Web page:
The Rodwell Trail, which opened in April 2000, is a popular 'green link' between Weymouth and Ferrybridge, which follows the track of the old Weymouth to Portland Railway line. It is much used by cyclists and walkers alike. There is much of interest along this trail, including historical artifacts and the natural history. There are information boards at intervals giving information about the wildlife to be seen in that vicinity.
About half-way along this trail, the visitor might care to make a small diversion to visit the picturesque ruins of Sandsfoot Castle, built by Henry VIII to guard the sea lanes between Weymouth and Portland.
Foremost among Weymouth's in-town attractions is probably Brewer's Quay, located at the Old Harbour-side. Until 1985 this was a brewery but it now hosts upwards of 20 specialty shops and the Timewalk, whereby visitors follow in the footsteps of the brewery cat, Miss Paws, as she leads them through the sights, sounds and smells of 600 years of Weymouth's history.
Brewers Quay also houses the Weymouth Museum (entrance is free of charge).
At the end of the Quay is Nothe Fort, now the Museum of Coastal Defence, which was built in 1860 as part of the defences of Portland Harbour.
Weymouth also has a Sea-Life Centre, situated next to Lodmoor Country Park.
Dating from 1961, the current structure, which incorporates the Condor ferry terminal4, is showing its age. However, it can accommodate nearly 1,000 patrons and continues to attract top name shows, talent contests, music festivals, children's shows, and pantomime.
Currently, ambitious proposals are being examined to completely remodel the theatre, and to incorporate a World Heritage Coast centre and new ferry terminal.
Weymouth Night Life
With 79 pubs, inns, bars and taverns in the Weymouth and Chickerell areas, including 51 in the town centre, Weymouth is said to have the highest concentration of public houses in the country. They vary in style a great deal, featuring anything from Irish folk music to modern drinking establishments. A selection of favourite pubs includes:
The Boot - Arguably the oldest and most haunted pub in Weymouth, it attracts an eclectic mix of customers from teenagers through to sea-faring fisherman types. There is live music every Tuesday evening and also frequently on Monday evenings. The most popular drink seems to be Cheddar Valley cider.
The Black Dog - Dating from the 16th Century, this pub in St Mary Street also has a claim to being the oldest pub in Weymouth. In fact, it's the oldest pub in Melcombe Regis. This is known to be an old smuggling haunt and was once called The Dove. Inside, there is some interesting writing on the ceiling:
Murder.....A murder took place in front of the fireplace when John (Smoaker) Mills, and the son of a local Richard Mills snr., whipped Richard Hawkins to death in 1758. They were caught and later hung at East Grinstead.
This murder took place because Mills, an ally of the famous Hawkhurst gang of Sussex, falsely accused Richard Hawkins of an offence against his smuggling gang. It was only later that it was found that Hawkins was innocent.
The Golden Lion - Situated right in the centre of Weymouth with a selection of real ales and draught lagers, together with a heated outside seating area and live entertainment, this is one of the best known pubs in the area. Said to be an old coaching inn dating from the 18th Century or earlier, it now has quite a modern interior. It has live music and can get very loud. It is popular with the under 30s.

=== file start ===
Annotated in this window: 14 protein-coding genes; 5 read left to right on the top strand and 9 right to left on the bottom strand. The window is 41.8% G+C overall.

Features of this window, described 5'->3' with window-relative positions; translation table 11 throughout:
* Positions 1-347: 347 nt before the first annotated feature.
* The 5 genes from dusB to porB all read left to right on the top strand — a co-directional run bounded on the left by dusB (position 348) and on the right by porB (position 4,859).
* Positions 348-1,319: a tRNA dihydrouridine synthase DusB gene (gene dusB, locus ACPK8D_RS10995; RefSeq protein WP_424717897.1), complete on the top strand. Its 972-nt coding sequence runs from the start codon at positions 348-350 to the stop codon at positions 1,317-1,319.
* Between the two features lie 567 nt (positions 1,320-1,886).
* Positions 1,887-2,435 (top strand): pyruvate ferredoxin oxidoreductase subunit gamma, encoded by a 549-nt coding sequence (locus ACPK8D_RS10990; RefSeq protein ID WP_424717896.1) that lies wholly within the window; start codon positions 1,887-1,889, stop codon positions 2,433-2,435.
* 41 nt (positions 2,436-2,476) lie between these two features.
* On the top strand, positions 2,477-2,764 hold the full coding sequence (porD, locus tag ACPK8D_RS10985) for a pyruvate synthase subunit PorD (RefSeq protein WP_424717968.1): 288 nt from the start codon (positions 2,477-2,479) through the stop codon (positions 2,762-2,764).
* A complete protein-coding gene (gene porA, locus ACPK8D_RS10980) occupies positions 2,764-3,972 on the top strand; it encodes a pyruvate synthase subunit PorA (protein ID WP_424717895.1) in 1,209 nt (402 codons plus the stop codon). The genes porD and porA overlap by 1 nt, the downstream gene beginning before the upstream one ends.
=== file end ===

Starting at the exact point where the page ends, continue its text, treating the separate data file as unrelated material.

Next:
The Tuatara Bar - Named after a New Zealand lizard, apparently, and formerly known as The Mariners, this bar re-opened in 2007. They are said to have live music downstairs, but these authors have not tried it to see if it as popular a gig venue as the Mariners and Verdis (see below) had been5. It has a lot of TVs for screening sporting events, including what is probably the biggest screen in a Weymouth pub downstairs.
The George Inn - Situated on the harbour front, this has a split level downstairs with a balcony level, which is not always open, looking down over whole pub. There is live music, TV, a pool table and a dartboard. The pub serves real ale and food6 and children are allowed.
Both the pub and restaurant areas are completely suitable for disabled visitors, with wide doors and aisles and no stairs either inside or out. The toilets are also roomy enough for people with mobility problems.
The George is the only pub in the area that will allow drinks to be taken out to the harbour-side, and they provide plastic 'glasses' for this purpose. It is a pleasant pastime, on a sunny day, to sit on the harbour wall watching the boats pass between the inner and outer harbours as the town bridge is raised several times a day.
The Cork and Bottle - Situated on The Esplanade, facing the picturesque Weymouth seafront, this is a family- friendly pub with a nice large bar and separate restaurant area.
Facilities include: Sky Sports channel covering all major sports events on 2/3 large screens and 4/6 large TVs. There is a heated undercover patio with a large TV screen and two full-size pool tables. There is a quiz night and a poker tournament on Monday evenings.
The slightly below street-level beer garden is perfect in summer.
The Swan - This is a 'Wetherspoons' pub, which means it's a bit boring inside but drinks are dirt cheap and, of course, that means it's busy!
There is a superb mix of clubs in Weymouth, which open from about 10pm-ish and close at 2am. Indeed, this author has seen it said that Weymouth is the 'nightclub capital of the South'.
Rendezvous - Next to the harbour bridge, Rendezvous is a more upmarket professional-looking venue, with a dress code to match. Cocktails are served with a style that would put Tom Cruise to shame. They play popular music (with a dance twist) all night.
Harry's - With two floors and three music bars, all recently refurbished, and open six nights a week from 8pm till 2am, Harry's can accommodate over 400 people. There is a 1980s-style illuminated dance floor and plasma TVs.
The club features a mixture of music, some retro oldies, some dance. There's a strict dress code (normal sort of thing - collar, trousers, etc.) and the club is popular with the slightly older generation.
Verdis - Widely-regarded as Dorset's best 'alternative' club, Verdis plays a mixture of nu-metal, rock, indie and punk music (there are some dance nights - check the window posters). It is a fairly small club and entry is free on Friday nights, when they play retro/garage (Malibu) with karaoke. There are promo drinks nights all week. If you like these types of music, it's your best night in Weymouth.